Behind the curtain: the making of Marisol

Allie+Koenig%2C+Atticus+Keene%2C+Sarida+Morejon+act+passionately+in+the+Alley+Cat+Players+production+of+Marisol.+photo+courtesy+of+Ella+Neff
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Behind the curtain: the making of Marisol

Allie Koenig, Atticus Keene, Sarida Morejon act passionately in the Alley Cat Players production of Marisol. photo courtesy of Ella Neff

Allie Koenig, Atticus Keene, Sarida Morejon act passionately in the Alley Cat Players production of Marisol. photo courtesy of Ella Neff

Allie Koenig, Atticus Keene, Sarida Morejon act passionately in the Alley Cat Players production of Marisol. photo courtesy of Ella Neff

Allie Koenig, Atticus Keene, Sarida Morejon act passionately in the Alley Cat Players production of Marisol. photo courtesy of Ella Neff

Megan Ramsey, Staff Writer

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The lights dimmed and all attention was focused on the stage: A man with a golf club beat Marisol until her guardian angel saved her. The Alley Cat Players debuted their fall show, “Marisol”, on Nov. 1 and performed a total of four shows. This is one of the series of plays planned with dark themes this year, following “The Island of Doctor Moreau”, and preceding “Sweeney Todd”.

Senior Sarida Morejon played the lead, Marisol. Even though she was unable to be present for the auditions, she got the part after sending in a video submission. Morejon said she wanted to represent a strong Latina woman like Marisol because there are few in high school theater.

“Marisol is my favorite character to play,” Morejon said. “Something about her being a Latina, being forced to conform to society’s expectations of a successful and strong woman is really relatable, and I think important to show.”

Sarida Morejon stars as Marisol in the dramatic production. photo courtesy of Ella Neff

The play was directed by LASA alumni and director, Jeremy Polk. Though he was a guest director, senior Luci Pierce and sophomore Isabelle Saquing had worked with him before. Nonetheless, Pierce felt she had benefited from Polk’s directing.

“I think it showed me there are so many different ways that people approach doing things, whether that be through acting or directing,” Pierce said. “It was an eye opener about how everybody kind of works differently.”

It was Morejon and junior Luke Nannapaneni’s first show with Polk. Nannapaneni felt that Polk helped make his first experience in a theatrical show enjoyable.

“I think I speak for everyone in theater that Jeremy Polk only makes the overall experience more exciting and new,” Nannapaneni said.

Morejon and Pierce agreed that it was cool to experience a different director and directing style.
“He’s a really awesome alumni and he helps out a lot with other shows as well, so it was really cool to get to work with him,” Pierce said. “It was interesting to see a different perspective than one we normally get.”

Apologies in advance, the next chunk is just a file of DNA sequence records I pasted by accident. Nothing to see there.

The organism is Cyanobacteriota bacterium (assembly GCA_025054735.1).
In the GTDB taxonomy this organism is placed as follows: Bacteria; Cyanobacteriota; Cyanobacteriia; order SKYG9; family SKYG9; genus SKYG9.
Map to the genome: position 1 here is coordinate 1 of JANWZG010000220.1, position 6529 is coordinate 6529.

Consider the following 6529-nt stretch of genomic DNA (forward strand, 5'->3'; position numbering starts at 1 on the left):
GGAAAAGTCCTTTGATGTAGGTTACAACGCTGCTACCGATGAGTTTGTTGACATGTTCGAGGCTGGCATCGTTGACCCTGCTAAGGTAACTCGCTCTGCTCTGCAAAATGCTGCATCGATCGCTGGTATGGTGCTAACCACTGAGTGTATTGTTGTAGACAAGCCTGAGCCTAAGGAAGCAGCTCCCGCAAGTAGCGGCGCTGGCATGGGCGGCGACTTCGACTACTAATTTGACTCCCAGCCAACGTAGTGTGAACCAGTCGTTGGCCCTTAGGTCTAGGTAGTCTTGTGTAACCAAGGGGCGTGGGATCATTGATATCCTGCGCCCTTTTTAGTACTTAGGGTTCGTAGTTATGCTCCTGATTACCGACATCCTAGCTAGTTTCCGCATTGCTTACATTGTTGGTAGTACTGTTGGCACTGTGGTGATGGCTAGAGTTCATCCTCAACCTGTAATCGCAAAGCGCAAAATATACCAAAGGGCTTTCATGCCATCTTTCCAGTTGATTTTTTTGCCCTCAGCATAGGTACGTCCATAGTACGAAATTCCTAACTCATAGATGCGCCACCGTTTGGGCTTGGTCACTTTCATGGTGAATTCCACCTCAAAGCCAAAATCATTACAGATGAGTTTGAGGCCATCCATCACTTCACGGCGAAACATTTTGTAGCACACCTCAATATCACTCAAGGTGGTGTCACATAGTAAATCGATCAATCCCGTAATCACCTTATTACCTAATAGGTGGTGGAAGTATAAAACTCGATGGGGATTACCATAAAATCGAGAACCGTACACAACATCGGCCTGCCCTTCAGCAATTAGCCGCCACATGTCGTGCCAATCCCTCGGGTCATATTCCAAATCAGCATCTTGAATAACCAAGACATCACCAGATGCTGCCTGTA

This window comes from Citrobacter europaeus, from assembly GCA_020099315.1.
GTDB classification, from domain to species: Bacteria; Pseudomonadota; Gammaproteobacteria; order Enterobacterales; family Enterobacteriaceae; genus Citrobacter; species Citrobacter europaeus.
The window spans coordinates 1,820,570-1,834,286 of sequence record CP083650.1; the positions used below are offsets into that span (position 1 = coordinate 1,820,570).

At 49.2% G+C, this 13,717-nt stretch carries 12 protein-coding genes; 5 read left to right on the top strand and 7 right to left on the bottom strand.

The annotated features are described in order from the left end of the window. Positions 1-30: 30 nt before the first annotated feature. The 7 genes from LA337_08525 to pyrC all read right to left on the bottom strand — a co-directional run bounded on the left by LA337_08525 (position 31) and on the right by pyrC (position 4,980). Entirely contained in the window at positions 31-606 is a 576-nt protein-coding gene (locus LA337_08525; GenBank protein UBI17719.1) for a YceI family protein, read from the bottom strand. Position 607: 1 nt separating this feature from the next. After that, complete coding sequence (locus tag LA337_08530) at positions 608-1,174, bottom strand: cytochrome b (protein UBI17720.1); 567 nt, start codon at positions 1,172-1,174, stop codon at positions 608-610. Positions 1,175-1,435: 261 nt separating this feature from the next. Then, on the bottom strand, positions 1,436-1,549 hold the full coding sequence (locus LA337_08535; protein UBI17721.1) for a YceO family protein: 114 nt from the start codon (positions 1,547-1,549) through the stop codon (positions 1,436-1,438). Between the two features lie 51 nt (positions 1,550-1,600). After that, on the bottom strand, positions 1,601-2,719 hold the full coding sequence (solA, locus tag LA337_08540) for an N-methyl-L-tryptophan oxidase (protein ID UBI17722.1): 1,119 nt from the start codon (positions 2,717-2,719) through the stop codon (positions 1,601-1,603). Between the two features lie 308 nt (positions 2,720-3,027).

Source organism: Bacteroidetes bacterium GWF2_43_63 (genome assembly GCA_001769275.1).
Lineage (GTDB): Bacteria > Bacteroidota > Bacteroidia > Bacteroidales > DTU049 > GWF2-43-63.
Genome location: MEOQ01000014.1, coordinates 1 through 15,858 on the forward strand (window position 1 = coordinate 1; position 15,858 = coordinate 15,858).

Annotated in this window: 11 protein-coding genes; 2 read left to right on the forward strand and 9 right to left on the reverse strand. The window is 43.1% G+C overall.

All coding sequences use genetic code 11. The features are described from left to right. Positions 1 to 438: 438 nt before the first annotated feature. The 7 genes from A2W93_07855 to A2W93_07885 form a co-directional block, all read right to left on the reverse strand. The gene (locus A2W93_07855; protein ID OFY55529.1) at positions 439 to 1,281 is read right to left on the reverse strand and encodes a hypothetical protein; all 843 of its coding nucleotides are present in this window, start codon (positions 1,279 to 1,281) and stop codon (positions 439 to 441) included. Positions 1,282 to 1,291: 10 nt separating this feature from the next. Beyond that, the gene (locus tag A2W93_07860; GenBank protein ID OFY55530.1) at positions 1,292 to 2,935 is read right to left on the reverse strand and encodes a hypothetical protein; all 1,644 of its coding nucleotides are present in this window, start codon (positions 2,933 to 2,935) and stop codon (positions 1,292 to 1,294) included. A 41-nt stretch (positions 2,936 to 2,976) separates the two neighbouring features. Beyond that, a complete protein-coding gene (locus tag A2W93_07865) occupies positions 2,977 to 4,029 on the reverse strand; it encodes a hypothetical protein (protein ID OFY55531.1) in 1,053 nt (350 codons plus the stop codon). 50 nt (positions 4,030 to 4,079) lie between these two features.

“Marisol” was the second show of the school year. The show’s complicated scene configurations made it difficult to rehearse and block. A bat even interrupted several scenes during the performance.

“My only concern about the show was the limited time frame we had to put it together,” Saquing said. “Since it was following the first fall play, we only had about a month until opening night. In the end, everything worked out well, and I think we were able to put on a pretty good show.”

“Marisol” also differed from other shows the Alley Cat Players have put on. “Marisol” had a heavy plot and many technical aspects on stage, such as the platform for the angel and the snow machine. The plot itself was complex and possibly difficult for the audience to understand, according to Nannapaneni.

“I was most worried about the audience understanding the complex plot of the play, mostly because I still had trouble understanding the play after many weeks of rehearsal,” Nannapaneni said. “But the play was very well received although still left many of the audience confused by the end.”

Many of the actors were playing new roles for them or characters who are not human. Because of this, the actors dedicated a lot of time to embodying their characters and perfecting their roles.

“We spent time in rehearsal analyzing our characters and what their wants or needs were,” Saquing said. “This helped me get into my character’s mindset when I went onstage.”

Morejon’s lead role of Marisol involved completely immersing herself in her character’s mindset as well as her mannerisms.

“I had to learn a new accent, that of a Puerto Rican woman raised in the Bronx, and that was so challenging,” Morejon said. “My director would joke about me sounding too much like Cardi B on some days, and too much like ‘Consuela’ on others, when all he really wanted was a middle between the two; a nice, solid, Jenny from the Block.”

Seeing the show come to life was also a highlight for the cast. Saquing and Pierce said they liked seeing the show come together in the form of a final product.

“The first time we were able to go and do a dress rehearsal on the set with all the different pieces was my favorite part because it was that level where you just feel everything kind of falling into place,” Pierce said. “It’s kind of a reassurance to both us as actors and to the techs that we’re about to produce a show, and it’s going to work out.”

After the long days of getting to know their characters and rehearsing, the Alley Cat Players arrived to their opening night.

“I remember finishing that final monologue, feeling so dazed and exhausted and dizzy,” Morejon said. “But overall knowing that I had done it, that we had put this incredible show together and that it had been so amazing. Knowing that all of the stress and pain and fun had been worth it. And coming out at the end for that validating applause from the audience? It was epic.”